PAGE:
My Small War Against the Feeding Tube

Originally Published on on September 10, 2015

Her shoulder blades protrude, and I can see the outline of her ribs as she puts on her PJs. I am now acutely aware of what awaits me tomorrow in the clinic.  The scale reprimands me before the team even has a chance to get a word in. Nourishing your child is a very basic instinct, and I am overwhelmed with feelings of failure.

Lung clearance is hard. Intravenous antibiotics are hard. Food is not supposed to be hard. That is why the emotions are so encompassing. However, the verity is that malabsorption is as much a part of this disease as bronchiectasis. What stops us from acknowledging the disease's role in this particular hurdle?

The war rages within me with each meal, each snack, and each high calorie shake mix that I begrudgingly serve her. I know that Maylie is fighting a war within her body each and every day.

Each time I choose processed/high sugar foods to appease the numbers, I feel like I give the other side ammunition against my daughter. I stand here looking at a little girl that is doing everything within her power to fight CF every day, and my job is simply to support her. 

Seven years ago, I attended the CF Foundation social worker/dietitian consortium where I listened to case study after case study presenting statistical evidence to support the correlation between BMI and lung function. I had heard parts of the same story so many times before, but it was in a setting that begged me to recognize the gravity of a situation I wanted to ignore. 

Unfortunately, I spent the first three years of Maylie’s diagnosis in a state of misguided defiance. I would go to clinic prepared to defend my efforts as a mother. Unbeknownst to me, that was never in question. Failure to thrive is an extremely personal and emotional diagnosis, and one that gives you a false sense of control. Everything changed once I acknowledged that Maylie's need for a feeding tube was as disease-specific as her need for Pulmozyme. I was free from the guilt that blinded me all those years. Why do we see nutrition intervention as a reflection of our own failures?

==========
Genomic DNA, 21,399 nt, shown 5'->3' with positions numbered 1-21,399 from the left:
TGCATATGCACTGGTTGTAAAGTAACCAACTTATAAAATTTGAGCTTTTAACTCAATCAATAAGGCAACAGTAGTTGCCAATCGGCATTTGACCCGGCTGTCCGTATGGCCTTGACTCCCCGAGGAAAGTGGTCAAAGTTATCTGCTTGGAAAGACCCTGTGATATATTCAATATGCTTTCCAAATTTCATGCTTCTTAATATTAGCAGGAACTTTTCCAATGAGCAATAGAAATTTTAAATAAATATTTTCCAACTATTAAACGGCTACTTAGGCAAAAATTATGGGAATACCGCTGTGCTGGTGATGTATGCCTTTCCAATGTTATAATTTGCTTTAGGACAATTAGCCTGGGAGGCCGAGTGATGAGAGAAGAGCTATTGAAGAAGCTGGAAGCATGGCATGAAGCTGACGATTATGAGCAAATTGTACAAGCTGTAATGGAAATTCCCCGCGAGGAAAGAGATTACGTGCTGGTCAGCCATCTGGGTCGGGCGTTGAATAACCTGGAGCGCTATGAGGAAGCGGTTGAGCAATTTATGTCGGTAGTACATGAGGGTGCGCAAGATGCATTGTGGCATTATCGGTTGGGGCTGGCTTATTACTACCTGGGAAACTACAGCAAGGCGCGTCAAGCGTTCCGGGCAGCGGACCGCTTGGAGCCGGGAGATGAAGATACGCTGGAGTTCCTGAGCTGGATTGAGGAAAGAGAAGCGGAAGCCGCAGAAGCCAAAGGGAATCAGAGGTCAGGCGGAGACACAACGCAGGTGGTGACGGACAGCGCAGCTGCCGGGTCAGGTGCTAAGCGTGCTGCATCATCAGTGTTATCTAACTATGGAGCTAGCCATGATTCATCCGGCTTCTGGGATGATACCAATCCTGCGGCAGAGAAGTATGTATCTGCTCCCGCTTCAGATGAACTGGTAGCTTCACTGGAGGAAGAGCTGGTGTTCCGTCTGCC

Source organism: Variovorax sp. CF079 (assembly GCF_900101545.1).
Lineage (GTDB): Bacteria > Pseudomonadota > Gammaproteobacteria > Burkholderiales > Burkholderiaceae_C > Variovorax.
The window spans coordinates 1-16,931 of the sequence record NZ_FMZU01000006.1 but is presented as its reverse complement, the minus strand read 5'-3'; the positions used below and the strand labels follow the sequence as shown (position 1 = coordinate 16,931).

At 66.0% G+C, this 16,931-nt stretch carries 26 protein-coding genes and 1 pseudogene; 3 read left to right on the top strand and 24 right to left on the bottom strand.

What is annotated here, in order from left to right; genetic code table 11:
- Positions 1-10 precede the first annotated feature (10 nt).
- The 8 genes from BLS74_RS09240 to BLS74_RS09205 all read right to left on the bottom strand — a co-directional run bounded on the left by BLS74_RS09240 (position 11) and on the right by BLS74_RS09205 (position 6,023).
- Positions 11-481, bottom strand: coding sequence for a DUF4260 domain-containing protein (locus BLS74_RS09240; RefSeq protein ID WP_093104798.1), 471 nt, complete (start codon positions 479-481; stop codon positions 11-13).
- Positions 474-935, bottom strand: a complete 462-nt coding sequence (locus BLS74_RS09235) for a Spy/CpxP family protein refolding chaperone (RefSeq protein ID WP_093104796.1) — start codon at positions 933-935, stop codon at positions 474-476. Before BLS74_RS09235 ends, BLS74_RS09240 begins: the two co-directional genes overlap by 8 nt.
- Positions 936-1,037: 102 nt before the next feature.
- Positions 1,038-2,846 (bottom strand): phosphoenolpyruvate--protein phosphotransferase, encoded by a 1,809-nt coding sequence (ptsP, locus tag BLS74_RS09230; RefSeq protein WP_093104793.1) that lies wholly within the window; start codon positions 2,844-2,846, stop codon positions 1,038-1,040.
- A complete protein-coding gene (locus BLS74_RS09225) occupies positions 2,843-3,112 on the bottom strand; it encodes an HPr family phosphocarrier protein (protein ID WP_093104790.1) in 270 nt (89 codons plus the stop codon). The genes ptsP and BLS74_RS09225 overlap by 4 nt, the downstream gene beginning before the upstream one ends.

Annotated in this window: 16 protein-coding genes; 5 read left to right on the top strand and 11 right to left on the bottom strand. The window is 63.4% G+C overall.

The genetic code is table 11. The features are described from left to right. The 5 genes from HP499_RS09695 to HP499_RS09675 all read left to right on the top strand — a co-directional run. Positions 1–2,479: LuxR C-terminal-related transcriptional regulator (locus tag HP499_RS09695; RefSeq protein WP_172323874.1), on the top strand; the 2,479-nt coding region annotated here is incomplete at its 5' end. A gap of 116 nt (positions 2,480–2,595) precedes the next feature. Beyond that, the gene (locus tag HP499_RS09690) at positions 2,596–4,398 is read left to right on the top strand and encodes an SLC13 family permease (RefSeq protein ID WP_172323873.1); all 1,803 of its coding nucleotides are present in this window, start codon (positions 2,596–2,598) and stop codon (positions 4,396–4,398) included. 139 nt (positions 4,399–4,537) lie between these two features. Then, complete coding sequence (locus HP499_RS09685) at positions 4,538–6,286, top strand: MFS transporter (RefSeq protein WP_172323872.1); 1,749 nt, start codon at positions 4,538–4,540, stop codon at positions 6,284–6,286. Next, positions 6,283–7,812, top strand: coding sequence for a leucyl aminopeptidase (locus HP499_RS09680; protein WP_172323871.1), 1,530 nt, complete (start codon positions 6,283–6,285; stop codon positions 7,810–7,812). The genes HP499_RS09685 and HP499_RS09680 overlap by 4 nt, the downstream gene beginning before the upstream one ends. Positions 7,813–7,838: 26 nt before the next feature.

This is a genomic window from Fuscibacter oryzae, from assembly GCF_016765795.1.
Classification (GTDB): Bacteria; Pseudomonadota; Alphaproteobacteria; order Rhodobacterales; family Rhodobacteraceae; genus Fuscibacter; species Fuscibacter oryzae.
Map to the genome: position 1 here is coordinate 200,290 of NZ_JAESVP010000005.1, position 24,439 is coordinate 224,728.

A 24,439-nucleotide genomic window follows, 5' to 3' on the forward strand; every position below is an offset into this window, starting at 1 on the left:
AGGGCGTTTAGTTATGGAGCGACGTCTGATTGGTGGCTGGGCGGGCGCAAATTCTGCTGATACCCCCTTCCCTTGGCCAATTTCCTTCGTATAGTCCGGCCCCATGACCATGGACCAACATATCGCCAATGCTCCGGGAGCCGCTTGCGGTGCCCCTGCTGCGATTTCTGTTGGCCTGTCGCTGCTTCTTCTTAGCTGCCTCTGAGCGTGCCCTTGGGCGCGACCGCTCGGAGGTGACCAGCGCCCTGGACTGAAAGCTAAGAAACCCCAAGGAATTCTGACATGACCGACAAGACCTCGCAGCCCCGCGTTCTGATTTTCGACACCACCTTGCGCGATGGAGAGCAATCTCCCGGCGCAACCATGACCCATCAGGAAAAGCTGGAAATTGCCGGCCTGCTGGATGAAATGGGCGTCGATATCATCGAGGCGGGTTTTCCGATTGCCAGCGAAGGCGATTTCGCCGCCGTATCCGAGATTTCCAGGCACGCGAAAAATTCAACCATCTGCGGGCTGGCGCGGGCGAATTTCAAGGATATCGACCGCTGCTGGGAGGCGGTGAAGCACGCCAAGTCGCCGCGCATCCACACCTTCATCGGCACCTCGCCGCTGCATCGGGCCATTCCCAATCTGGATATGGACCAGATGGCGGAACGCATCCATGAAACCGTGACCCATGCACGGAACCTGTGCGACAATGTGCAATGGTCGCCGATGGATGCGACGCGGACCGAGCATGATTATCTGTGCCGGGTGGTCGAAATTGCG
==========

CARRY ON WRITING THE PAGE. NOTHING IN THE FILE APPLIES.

Once the decision was made to follow through with the feeding tube, relief consumed me. This small war was over; I could stop fighting the tube.

Maylie has had her tube for almost eight years, and while it comes with another set of demands and a few complications, it was one of the greatest tools that we have implemented into her CF care. If your team has discussed the tube with you, I encourage you to embrace the chance to have another weapon to fight CF. See it as a step up, not a step down.

Kat Porco